I ended my relentless quest of the 2016 musky season with my father, on my favorite lake, two very special muskies, and some pretty amazing memories. It was truly a special day, one I will be talking about for a long time. Just like the swish of the 40 pounders tail, the 2016 season is gone, and I’m already looking forward to 2017...unless I become “sick” and cannot attend work Monday,Tuesday, or Wednesday….ahem, cough, cough…………….just kidding:)
|Good bye...52.5X26 in. ending the season|
Thanks, Capt. Tim Hanske
Leisure Outdoor Adventures Guide Team
PS: If you are wondering what made my 2016 guide season one of my most action packed season yet...check out Bigtooth Tackle at www.clamoutdoors.com/pages/big-tooth these lures, specifically the Juice Mini 8 and the Weedless Klack bait played a huge role in my success (and many other guides) on the water.
Monday, May 23, 2016
|Mille Lacs fishing guide Tim Hanske 28 inch Walleye|
This past weekend was another great one for fishing on Mille Lacs! The walleyes and smallmouth bass have been chowing down on food, and the fishermen who get out on the big pond are experiencing world class fishing!
|Steve Hanske, 26 inch Mille Lacs walleye|
We braved the wind yesterday and caught some walleyes out on the mud, including two big Mille Lacs walleyes. We fished the north end mud flats with livebait rigs tipped with leeches and crawlers. Drifting with the wind (.6-.9 mph) down the mud edges between 25-31 feet helped us locate active walleyes. We did find a few schools, but on most spots they seemed to be scattered so movement was key. I did pull spinners but this did not produce a bite as the water temps are still around 60 degrees. Anglers who fished the windy rocks had an extremely productive day using KenKatch 3D Eye jigs with shiners and slip bobber/leech combo. This is a great way to experience all the great fish in Mille Lacs, because they are all using the rocky structures to locate bait fish.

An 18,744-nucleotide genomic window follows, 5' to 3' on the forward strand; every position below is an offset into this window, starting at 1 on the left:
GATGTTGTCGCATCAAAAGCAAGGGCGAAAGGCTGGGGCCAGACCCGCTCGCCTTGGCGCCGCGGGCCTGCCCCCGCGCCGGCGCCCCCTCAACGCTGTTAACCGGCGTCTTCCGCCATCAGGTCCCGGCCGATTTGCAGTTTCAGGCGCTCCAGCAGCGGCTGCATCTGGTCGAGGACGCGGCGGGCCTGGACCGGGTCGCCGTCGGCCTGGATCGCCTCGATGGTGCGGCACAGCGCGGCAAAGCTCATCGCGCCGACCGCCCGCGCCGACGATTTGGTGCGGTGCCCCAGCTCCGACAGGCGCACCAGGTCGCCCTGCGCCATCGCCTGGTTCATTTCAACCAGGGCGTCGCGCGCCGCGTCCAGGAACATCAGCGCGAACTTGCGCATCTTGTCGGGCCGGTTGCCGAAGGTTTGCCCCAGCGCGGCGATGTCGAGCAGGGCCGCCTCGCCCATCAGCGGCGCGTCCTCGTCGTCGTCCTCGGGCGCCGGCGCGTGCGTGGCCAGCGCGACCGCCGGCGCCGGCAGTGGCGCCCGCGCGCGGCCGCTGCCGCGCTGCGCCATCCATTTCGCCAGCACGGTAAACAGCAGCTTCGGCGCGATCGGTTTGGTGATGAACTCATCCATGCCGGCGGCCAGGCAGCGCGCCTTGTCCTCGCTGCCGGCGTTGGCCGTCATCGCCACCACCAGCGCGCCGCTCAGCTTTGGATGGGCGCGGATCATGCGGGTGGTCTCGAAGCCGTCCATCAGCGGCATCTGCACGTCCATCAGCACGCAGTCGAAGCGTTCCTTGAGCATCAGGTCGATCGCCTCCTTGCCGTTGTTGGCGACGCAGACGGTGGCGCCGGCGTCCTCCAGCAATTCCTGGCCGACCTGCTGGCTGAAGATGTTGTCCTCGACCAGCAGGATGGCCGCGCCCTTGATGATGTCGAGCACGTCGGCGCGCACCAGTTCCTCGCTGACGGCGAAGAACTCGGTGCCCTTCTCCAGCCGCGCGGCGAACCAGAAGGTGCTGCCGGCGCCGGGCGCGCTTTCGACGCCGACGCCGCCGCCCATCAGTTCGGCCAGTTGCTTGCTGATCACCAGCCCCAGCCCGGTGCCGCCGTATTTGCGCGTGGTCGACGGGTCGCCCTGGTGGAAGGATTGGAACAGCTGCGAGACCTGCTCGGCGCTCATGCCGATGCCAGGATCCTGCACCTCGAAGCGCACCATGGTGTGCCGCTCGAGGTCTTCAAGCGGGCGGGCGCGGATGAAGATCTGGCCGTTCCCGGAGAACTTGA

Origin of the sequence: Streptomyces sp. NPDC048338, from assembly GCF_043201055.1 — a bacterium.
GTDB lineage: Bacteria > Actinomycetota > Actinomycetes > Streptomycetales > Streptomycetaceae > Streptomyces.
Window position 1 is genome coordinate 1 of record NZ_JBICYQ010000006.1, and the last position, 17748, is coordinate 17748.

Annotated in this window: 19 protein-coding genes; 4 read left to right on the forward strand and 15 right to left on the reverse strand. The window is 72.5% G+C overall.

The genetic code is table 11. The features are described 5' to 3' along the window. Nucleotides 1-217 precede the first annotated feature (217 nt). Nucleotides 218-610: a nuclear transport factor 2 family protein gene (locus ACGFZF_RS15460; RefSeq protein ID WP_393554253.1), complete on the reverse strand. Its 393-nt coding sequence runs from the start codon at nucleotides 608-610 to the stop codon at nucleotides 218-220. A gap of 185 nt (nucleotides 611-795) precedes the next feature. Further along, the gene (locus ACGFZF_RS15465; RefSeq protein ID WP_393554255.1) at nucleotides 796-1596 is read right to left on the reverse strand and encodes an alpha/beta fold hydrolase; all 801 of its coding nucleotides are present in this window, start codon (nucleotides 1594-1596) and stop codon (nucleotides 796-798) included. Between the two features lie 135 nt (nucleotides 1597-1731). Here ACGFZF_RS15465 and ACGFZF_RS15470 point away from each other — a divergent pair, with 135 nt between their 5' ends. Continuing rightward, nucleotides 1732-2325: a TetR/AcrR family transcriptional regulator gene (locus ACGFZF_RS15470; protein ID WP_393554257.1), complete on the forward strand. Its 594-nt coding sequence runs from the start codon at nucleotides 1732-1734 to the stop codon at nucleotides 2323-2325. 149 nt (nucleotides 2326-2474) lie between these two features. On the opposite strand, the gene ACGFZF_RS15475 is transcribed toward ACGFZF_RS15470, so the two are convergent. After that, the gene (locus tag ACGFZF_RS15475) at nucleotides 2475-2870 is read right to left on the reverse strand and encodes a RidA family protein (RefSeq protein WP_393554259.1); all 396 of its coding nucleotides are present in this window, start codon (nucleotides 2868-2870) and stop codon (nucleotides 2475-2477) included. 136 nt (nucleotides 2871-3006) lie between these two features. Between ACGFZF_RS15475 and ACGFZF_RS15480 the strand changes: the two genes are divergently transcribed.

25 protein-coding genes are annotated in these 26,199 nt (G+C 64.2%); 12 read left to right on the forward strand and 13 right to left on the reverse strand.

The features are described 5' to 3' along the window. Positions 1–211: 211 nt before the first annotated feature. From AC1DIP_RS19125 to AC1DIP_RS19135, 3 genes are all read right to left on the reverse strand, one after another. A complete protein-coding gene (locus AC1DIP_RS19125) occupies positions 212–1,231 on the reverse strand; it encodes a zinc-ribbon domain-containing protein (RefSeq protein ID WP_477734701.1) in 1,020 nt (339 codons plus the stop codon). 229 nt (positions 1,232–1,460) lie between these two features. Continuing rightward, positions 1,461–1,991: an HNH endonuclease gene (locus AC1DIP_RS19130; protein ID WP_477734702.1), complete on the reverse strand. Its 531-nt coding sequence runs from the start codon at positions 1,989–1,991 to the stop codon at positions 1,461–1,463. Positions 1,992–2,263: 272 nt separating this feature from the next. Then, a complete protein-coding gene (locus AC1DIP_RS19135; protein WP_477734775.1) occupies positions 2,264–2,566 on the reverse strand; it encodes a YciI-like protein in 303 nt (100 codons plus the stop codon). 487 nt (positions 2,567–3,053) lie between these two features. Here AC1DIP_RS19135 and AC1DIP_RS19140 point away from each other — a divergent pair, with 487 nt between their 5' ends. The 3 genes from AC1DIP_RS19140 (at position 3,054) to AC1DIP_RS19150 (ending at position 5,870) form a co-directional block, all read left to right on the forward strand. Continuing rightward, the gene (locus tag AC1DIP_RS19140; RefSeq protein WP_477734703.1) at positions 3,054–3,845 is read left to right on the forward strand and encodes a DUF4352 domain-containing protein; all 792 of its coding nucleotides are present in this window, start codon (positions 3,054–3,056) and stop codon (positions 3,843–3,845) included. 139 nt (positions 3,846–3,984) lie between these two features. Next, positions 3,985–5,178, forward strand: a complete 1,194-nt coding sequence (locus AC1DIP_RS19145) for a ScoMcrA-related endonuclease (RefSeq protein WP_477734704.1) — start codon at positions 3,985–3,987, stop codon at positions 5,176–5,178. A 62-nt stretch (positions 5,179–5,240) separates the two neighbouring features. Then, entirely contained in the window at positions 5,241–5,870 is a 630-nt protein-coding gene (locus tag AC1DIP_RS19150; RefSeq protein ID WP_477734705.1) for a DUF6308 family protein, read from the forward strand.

Some spots to check out this week include Garrison reef, Pike point, Myr Mar reef, Matton flat, Resorters Flat, Banana flat, 3, 7, and 8 Mile flats. Be sure to stop at Tutt’s Bait and Tackle and stock up on leeches, shiners, crawlers,fatheads, and all your tackle needs!
Thanks, Tim Hanske
Leisure Outdoor Adventures Guide Service
#millelacs #DoTheLake #Millelacsfishingguide
Wednesday, May 11, 2016
Brainerd Lakes Area 2016 Minnesota Walleye Opener
By: Tim Hanske
Professional Fishing Guide for Leisure Outdoor Adventures Guide Service
This is the time of year that gets everyone ready to go! The crappies and sunfish have been snapping, the grass and trees are getting greener and the pollen is flying. The 2016 Minnesota Walleye, Pike and Bass (catch and release) openers are upon us, and as anglers, it marks the tradition of going fishing. I have looked forward to fishing opener every year that I can remember and this year is no different. I wanted to highlight some of the lakes around the area and hopefully help you put a few more fish in the boat!